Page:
Direct rule would require Westminster to pass a law suspending the Northern Ireland Assembly, while control of policing, prisons, transport, housing and all areas of devolved responsibility would pass back to Westminster. Former Northern Ireland Secretary Theresa Villiers told Sky News, “It looks inevitable that there will need to be Westminster legislation to set a budget and sort out various other key issues because time has run out.”
Direct rule, particularly over the period of Brexit implementation, would serve the DUP well, as it could avoid responsibility for budgetary cuts and blame London and the EU should a border actually emerge, while waving the Union Jack to its supporters.
The current incumbent Northern Ireland Secretary Karen Bradley has thus far declined to openly endorse this position. Speaking in Belfast, Bradley, forlornly, stated her intention to “deliver devolved government back at Stormont”.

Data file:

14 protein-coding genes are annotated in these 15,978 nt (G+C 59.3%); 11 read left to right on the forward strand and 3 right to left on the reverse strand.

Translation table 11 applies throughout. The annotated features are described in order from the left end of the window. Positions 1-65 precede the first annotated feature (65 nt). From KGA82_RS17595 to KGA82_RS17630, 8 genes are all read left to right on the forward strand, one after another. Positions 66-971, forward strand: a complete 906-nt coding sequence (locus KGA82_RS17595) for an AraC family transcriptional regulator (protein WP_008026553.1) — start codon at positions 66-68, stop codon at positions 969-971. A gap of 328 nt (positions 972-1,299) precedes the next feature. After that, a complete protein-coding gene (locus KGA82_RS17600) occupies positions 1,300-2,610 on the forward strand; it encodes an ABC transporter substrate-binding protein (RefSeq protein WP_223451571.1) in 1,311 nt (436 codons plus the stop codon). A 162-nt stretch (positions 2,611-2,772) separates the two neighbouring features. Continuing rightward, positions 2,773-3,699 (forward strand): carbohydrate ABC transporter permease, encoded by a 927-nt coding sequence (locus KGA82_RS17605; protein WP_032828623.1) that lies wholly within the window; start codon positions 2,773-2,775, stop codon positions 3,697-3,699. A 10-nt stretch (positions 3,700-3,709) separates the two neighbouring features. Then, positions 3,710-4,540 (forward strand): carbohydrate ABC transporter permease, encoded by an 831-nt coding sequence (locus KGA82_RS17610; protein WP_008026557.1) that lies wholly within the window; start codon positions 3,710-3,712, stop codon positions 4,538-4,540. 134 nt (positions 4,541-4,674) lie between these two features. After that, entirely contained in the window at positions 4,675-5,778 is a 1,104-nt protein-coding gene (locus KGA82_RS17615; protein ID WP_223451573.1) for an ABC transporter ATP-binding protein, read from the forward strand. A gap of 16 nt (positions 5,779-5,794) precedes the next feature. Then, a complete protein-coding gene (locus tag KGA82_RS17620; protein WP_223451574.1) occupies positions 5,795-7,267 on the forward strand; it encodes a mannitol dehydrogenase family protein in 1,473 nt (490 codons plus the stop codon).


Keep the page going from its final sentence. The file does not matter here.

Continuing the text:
Sinn Fein immediately insisted that direct rule was not an option. From the first, Sinn Fein has seen Brexit as an opportunity to push for a referendum on Irish unification, a call reiterated by McDonald in her inaugural speech as Sinn Fein president.
McDonald also sought to present herself as a prospective coalition partner for ruling Fine Gael in Dublin. She told reporters on Saturday, “The Government in Dublin has been crystal clear on that. They have reiterated that position. Direct rule would be entirely unacceptable to us and nationalist opinion.”
Irish Taoiseach [Prime Minister] Leo Varadkar ruled out a return to direct rule last November. Sinn Fein met with Varadkar Monday, for 90 minutes. Varadkar again opposed the introduction of direct rule, after speaking with McDonald and her deputy Michelle O’Neill, and stressing a united commitment to the Good Friday Agreement. Varadkar reportedly spoke to Theresa May on the phone following the meeting, speaking of his “firm position” that the Good Friday Agreement must be implemented in full.